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And, yes, I DO take it personally: In Jordan - the valley of Wadi Rum
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Monday, October 27, 2008

In Jordan - the valley of Wadi Rum


i promised to post part two of the adventure we undertook last weekend... the previous post focused on petra... this post features wadi rum...

it is impossible to describe the vastness and majesty of the desert scattered about with these massive, wind and water-weathered sandstone monoliths... the emptiness, the silence, the sky, the clouds, the sun and the stars are very much in the foreground of consciousness in wadi rum rather than a barely noticeable part of the background...

we spent the evening out in the desert, watching the sunset and then returned to a desert camp where we were treated to bedouin food and music before retiring to our tent for a night's sleep... at 5:45 the next morning, we dressed and mounted camels for a short trek out into the desert to watch the sun rise... the experience was both indescribable and unforgettable...

some photos to tease your imagination...

Our host for the night -
The Captain's Desert Camp

The community gathering-place at the camp

A Bedouin father and his children
(his youngest daughter is hiding behind him)

Sunset on the desert at Wadi Rum
24 October 2008

Sunrise on the desert at Wadi Rum
25 October 2008

Wadi Rum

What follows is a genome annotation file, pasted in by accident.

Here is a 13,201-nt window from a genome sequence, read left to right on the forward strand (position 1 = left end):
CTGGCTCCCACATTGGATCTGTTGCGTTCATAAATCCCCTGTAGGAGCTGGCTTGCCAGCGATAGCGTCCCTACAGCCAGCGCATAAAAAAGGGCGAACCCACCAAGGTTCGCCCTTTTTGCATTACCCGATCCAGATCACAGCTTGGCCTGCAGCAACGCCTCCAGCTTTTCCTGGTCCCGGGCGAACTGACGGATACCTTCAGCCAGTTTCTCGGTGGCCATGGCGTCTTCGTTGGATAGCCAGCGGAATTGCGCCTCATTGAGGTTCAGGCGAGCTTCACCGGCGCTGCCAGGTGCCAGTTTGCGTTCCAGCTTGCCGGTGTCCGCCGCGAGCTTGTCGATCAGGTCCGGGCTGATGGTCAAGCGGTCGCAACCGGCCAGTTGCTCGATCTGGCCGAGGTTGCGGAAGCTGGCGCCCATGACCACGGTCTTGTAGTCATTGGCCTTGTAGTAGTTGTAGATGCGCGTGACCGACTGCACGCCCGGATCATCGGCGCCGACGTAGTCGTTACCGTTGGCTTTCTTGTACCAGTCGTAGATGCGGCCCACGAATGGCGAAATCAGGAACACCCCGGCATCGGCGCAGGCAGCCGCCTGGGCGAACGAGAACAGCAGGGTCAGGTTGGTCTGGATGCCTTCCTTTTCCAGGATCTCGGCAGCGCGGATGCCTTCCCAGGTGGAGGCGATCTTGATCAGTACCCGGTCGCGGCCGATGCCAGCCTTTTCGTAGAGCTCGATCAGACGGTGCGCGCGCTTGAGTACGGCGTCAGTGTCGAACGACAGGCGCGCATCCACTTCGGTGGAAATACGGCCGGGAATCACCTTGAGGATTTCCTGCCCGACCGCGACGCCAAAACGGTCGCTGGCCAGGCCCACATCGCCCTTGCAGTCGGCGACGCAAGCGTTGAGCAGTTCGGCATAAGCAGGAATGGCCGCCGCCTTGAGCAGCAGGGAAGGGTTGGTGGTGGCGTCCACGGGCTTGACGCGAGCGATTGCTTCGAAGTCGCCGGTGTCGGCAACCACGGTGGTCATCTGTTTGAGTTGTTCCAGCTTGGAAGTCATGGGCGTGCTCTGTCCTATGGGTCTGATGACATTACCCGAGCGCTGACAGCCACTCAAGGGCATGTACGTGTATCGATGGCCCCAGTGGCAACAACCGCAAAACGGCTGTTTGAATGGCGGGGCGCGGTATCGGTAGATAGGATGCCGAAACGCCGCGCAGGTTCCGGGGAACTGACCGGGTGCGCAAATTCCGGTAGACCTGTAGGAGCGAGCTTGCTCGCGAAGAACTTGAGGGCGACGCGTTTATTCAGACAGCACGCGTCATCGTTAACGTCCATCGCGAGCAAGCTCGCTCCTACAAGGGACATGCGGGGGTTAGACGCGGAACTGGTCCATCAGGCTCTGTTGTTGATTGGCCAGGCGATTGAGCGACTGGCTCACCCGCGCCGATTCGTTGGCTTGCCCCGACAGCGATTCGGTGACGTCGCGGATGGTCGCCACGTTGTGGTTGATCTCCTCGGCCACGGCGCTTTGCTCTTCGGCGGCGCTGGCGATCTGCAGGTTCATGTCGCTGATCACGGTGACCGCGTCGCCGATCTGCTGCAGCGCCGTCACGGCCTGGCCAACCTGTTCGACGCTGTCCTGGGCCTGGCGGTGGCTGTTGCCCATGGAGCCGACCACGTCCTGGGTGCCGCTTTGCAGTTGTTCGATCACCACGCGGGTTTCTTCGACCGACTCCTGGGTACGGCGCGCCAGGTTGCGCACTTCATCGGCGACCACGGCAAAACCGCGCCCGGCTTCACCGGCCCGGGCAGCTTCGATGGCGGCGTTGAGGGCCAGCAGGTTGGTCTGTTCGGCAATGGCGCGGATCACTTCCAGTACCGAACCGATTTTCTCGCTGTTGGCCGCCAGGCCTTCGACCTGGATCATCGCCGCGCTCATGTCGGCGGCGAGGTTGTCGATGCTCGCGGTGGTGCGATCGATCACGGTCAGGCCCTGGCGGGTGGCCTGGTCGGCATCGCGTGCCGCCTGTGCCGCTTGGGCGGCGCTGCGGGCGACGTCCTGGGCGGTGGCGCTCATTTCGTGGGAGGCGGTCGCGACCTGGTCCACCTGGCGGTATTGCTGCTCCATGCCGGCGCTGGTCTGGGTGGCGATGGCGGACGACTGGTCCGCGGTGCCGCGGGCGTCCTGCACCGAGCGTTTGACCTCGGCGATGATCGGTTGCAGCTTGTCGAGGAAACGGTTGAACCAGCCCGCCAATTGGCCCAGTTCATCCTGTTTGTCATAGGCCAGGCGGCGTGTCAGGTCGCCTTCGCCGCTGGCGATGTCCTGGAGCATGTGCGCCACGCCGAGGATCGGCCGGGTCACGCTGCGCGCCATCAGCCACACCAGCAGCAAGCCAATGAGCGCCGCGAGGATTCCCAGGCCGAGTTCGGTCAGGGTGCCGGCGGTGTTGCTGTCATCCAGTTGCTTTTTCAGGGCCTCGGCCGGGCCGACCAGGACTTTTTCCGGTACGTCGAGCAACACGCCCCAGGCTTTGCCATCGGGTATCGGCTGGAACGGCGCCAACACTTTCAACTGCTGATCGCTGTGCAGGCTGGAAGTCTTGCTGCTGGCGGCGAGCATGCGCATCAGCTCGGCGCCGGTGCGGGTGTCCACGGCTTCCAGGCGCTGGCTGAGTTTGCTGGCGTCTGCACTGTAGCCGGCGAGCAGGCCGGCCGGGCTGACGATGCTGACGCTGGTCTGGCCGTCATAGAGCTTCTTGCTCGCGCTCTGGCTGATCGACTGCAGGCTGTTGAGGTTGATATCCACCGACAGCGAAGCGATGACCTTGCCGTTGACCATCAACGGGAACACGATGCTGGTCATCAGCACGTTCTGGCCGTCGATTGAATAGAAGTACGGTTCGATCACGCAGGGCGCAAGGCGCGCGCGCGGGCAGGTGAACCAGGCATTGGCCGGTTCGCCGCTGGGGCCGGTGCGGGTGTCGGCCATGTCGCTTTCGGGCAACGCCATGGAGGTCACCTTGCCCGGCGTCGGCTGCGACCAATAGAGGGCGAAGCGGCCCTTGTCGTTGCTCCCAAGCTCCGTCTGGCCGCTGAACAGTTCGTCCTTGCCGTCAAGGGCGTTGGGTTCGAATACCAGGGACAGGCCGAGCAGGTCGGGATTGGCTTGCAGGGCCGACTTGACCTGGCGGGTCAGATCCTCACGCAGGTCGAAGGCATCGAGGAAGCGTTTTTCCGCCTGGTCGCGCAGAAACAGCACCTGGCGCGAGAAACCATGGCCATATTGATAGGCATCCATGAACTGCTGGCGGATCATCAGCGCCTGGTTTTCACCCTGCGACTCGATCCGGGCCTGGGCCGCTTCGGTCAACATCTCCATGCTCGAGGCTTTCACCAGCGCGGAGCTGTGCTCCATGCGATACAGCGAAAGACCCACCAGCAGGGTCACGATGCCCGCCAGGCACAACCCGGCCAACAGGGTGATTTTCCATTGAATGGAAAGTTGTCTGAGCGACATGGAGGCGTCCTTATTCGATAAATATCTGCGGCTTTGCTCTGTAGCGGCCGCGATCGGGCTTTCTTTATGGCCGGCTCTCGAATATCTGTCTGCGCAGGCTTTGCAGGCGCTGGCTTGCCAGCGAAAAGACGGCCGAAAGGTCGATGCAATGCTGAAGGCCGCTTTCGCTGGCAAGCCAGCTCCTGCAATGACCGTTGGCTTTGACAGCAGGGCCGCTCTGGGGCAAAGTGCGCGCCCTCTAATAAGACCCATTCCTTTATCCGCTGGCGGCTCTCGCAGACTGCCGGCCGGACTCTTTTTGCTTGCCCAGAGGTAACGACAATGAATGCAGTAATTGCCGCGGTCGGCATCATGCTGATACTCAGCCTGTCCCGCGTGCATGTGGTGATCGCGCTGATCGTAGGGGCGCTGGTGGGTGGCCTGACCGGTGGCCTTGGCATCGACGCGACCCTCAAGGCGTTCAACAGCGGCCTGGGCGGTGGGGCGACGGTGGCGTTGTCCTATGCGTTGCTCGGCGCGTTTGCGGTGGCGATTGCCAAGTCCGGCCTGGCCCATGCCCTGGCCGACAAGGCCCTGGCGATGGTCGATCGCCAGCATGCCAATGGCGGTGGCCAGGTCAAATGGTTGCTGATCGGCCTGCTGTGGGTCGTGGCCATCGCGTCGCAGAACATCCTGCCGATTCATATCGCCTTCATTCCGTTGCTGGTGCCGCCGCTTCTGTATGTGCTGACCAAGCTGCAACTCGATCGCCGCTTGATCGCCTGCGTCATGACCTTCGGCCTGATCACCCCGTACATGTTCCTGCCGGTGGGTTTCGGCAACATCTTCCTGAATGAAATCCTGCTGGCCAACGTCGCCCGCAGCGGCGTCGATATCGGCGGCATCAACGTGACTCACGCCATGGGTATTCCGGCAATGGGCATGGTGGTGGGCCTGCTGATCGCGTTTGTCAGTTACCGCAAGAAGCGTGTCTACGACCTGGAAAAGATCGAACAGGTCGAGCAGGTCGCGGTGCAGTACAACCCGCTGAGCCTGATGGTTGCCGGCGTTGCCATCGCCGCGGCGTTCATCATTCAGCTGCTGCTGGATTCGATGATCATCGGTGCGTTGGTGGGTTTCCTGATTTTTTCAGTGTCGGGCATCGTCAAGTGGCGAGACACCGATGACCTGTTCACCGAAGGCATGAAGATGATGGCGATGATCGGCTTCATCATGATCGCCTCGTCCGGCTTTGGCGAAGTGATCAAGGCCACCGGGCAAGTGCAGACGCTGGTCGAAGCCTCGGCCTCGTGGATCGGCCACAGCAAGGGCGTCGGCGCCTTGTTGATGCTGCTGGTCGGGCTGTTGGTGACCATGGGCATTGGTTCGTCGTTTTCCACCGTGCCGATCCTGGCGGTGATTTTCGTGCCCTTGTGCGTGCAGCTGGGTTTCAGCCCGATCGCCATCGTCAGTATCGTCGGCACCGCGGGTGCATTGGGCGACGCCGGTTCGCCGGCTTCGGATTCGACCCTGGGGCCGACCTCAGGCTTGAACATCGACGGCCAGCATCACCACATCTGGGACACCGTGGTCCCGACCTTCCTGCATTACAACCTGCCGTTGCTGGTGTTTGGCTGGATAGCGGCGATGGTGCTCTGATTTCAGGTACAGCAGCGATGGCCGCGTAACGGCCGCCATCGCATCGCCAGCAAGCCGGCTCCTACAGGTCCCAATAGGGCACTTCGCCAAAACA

Wadi Rum (Arabic: وادي رم‎) is a valley cut into the sandstone and granite rock in southwest Jordan. It is the largest wadi in Jordan. The name Rum most likely comes from an Aramaic root meaning 'high' or 'elevated'. To reflect its proper Arabic pronunciation, archaeologists transcribe it as Wadi Ramm.

Wadi Rum has been inhabited by many human cultures since prehistoric times, with many cultures — including the Nabateans — leaving their mark in the form of rock paintings, graffiti, and temples. As of 2007, several Bedouin tribes inhabit Rum and the surrounding area.

In the West, Wadi Rum may be best known for its connection with British officer T. E. Lawrence, who based his operations here during the Arab Revolt of 1917–18. In the 1980s one of the impressive rock formations in Wadi Rum was named "The Seven Pillars of Wisdom" in memory of Lawrence's book penned in the aftermath of the war, though the 'Seven Pillars' referred to in the book actually have no connection with Rum (see the Foreword in the book).


The area centred on Wadi Rum (the main valley) is home to the Zalabia Bedouin who, working with climbers and trekkes, have made a success of developing eco-adventure tourism, now their main source of income. The area around Disi to the NE, home to the Zuweida Bedouin and erroneously also thought to be part of Wadi Rum by visitors, caters more for Jordanian visitors from Amman, with campsites regularly used by party-goers.

The area is now also one of Jordan's important tourist destinations, and attracts an increasing number of foreign tourists, particularly trekkers and climbers, but also for camel and horse safari or simply 'day-trippers' from Aqaba or Petra. In contrast, there are almost no local or Arab tourists though nearby Disi (not actually part of Rum) attracts young people from Amman at weekends. Popular activities in the desert environment include camping under the stars, riding Arab horses, hiking and rock-climbing amongst the massive rock formations.

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